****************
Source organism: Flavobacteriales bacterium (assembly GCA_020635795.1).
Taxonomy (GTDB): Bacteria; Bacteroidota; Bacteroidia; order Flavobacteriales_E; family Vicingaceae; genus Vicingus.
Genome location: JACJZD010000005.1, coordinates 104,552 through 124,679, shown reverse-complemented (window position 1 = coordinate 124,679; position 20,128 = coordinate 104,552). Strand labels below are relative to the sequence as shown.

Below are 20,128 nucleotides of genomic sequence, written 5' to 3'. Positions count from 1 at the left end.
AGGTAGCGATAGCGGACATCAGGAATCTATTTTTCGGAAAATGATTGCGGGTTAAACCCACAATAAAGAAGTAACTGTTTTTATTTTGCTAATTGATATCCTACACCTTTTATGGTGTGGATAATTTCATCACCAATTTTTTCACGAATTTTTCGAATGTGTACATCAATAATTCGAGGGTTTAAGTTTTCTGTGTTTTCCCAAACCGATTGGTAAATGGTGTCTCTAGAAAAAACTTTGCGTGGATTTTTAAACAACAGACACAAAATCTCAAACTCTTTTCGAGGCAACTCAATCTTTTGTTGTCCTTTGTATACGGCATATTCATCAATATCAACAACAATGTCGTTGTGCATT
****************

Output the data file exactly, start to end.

Source organism: Flavobacteriales bacterium (assembly GCA_020635795.1).
Taxonomy (GTDB): Bacteria; Bacteroidota; Bacteroidia; order Flavobacteriales_E; family Vicingaceae; genus Vicingus.
Genome location: JACJZD010000005.1, coordinates 104,552 through 124,679, shown reverse-complemented (window position 1 = coordinate 124,679; position 20,128 = coordinate 104,552). Strand labels below are relative to the sequence as shown.

Below are 20,128 nucleotides of genomic sequence, written 5' to 3'. Positions count from 1 at the left end.
AGGTAGCGATAGCGGACATCAGGAATCTATTTTTCGGAAAATGATTGCGGGTTAAACCCACAATAAAGAAGTAACTGTTTTTATTTTGCTAATTGATATCCTACACCTTTTATGGTGTGGATAATTTCATCACCAATTTTTTCACGAATTTTTCGAATGTGTACATCAATAATTCGAGGGTTTAAGTTTTCTGTGTTTTCCCAAACCGATTGGTAAATGGTGTCTCTAGAAAAAACTTTGCGTGGATTTTTAAACAACAGACACAAAATCTCAAACTCTTTTCGAGGCAACTCAATCTTTTGTTGTCCTTTGTATACGGCATATTCATCAATATCAACAACAATGTCGTTGTGCATT